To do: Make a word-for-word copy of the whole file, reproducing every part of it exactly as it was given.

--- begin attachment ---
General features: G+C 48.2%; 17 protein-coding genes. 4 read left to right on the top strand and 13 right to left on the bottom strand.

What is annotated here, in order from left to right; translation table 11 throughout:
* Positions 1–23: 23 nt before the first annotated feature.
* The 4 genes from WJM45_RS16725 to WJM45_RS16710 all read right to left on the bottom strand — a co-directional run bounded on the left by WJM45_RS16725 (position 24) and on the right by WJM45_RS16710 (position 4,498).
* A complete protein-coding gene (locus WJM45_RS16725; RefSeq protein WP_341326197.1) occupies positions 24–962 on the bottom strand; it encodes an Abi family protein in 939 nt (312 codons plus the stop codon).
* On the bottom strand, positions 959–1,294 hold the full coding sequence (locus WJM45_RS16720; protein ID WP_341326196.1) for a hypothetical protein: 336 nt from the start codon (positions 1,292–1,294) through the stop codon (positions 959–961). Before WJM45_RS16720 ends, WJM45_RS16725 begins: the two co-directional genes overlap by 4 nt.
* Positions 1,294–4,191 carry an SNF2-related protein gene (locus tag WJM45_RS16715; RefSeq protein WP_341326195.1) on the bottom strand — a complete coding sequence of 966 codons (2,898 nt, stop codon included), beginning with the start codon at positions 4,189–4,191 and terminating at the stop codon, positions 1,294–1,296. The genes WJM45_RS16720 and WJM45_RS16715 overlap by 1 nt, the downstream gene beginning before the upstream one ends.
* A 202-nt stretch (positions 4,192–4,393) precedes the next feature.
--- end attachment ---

General features: G+C 48.2%; 17 protein-coding genes. 4 read left to right on the top strand and 13 right to left on the bottom strand.

What is annotated here, in order from left to right; translation table 11 throughout:
* Positions 1–23: 23 nt before the first annotated feature.
* The 4 genes from WJM45_RS16725 to WJM45_RS16710 all read right to left on the bottom strand — a co-directional run bounded on the left by WJM45_RS16725 (position 24) and on the right by WJM45_RS16710 (position 4,498).
* A complete protein-coding gene (locus WJM45_RS16725; RefSeq protein WP_341326197.1) occupies positions 24–962 on the bottom strand; it encodes an Abi family protein in 939 nt (312 codons plus the stop codon).
* On the bottom strand, positions 959–1,294 hold the full coding sequence (locus WJM45_RS16720; protein ID WP_341326196.1) for a hypothetical protein: 336 nt from the start codon (positions 1,292–1,294) through the stop codon (positions 959–961). Before WJM45_RS16720 ends, WJM45_RS16725 begins: the two co-directional genes overlap by 4 nt.
* Positions 1,294–4,191 carry an SNF2-related protein gene (locus tag WJM45_RS16715; RefSeq protein WP_341326195.1) on the bottom strand — a complete coding sequence of 966 codons (2,898 nt, stop codon included), beginning with the start codon at positions 4,189–4,191 and terminating at the stop codon, positions 1,294–1,296. The genes WJM45_RS16720 and WJM45_RS16715 overlap by 1 nt, the downstream gene beginning before the upstream one ends.
* A 202-nt stretch (positions 4,192–4,393) precedes the next feature.